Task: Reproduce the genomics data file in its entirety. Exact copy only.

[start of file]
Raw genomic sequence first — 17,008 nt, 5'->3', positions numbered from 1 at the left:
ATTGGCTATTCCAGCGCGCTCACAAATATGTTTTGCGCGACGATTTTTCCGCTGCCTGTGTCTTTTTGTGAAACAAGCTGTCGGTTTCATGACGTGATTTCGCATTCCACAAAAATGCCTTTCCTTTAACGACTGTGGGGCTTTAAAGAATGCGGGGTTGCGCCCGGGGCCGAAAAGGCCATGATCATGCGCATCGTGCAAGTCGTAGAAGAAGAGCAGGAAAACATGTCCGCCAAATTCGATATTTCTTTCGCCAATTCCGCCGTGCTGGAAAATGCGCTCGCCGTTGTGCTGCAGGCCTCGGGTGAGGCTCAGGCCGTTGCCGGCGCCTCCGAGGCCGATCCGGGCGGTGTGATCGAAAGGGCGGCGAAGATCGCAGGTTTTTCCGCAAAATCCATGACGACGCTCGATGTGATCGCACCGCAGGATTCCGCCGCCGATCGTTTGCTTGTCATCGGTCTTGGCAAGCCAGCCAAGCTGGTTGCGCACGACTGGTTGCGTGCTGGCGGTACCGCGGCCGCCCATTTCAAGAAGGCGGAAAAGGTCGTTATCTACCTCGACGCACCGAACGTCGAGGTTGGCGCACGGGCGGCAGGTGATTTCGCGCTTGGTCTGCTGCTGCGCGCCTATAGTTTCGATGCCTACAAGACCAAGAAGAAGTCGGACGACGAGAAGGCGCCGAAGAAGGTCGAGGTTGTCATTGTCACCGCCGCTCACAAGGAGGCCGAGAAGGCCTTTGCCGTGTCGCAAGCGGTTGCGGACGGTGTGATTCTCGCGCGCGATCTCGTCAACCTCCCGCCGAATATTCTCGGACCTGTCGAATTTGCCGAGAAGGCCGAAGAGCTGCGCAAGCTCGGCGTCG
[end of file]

Raw genomic sequence first — 17,008 nt, 5'->3', positions numbered from 1 at the left:
ATTGGCTATTCCAGCGCGCTCACAAATATGTTTTGCGCGACGATTTTTCCGCTGCCTGTGTCTTTTTGTGAAACAAGCTGTCGGTTTCATGACGTGATTTCGCATTCCACAAAAATGCCTTTCCTTTAACGACTGTGGGGCTTTAAAGAATGCGGGGTTGCGCCCGGGGCCGAAAAGGCCATGATCATGCGCATCGTGCAAGTCGTAGAAGAAGAGCAGGAAAACATGTCCGCCAAATTCGATATTTCTTTCGCCAATTCCGCCGTGCTGGAAAATGCGCTCGCCGTTGTGCTGCAGGCCTCGGGTGAGGCTCAGGCCGTTGCCGGCGCCTCCGAGGCCGATCCGGGCGGTGTGATCGAAAGGGCGGCGAAGATCGCAGGTTTTTCCGCAAAATCCATGACGACGCTCGATGTGATCGCACCGCAGGATTCCGCCGCCGATCGTTTGCTTGTCATCGGTCTTGGCAAGCCAGCCAAGCTGGTTGCGCACGACTGGTTGCGTGCTGGCGGTACCGCGGCCGCCCATTTCAAGAAGGCGGAAAAGGTCGTTATCTACCTCGACGCACCGAACGTCGAGGTTGGCGCACGGGCGGCAGGTGATTTCGCGCTTGGTCTGCTGCTGCGCGCCTATAGTTTCGATGCCTACAAGACCAAGAAGAAGTCGGACGACGAGAAGGCGCCGAAGAAGGTCGAGGTTGTCATTGTCACCGCCGCTCACAAGGAGGCCGAGAAGGCCTTTGCCGTGTCGCAAGCGGTTGCGGACGGTGTGATTCTCGCGCGCGATCTCGTCAACCTCCCGCCGAATATTCTCGGACCTGTCGAATTTGCCGAGAAGGCCGAAGAGCTGCGCAAGCTCGGCGTCG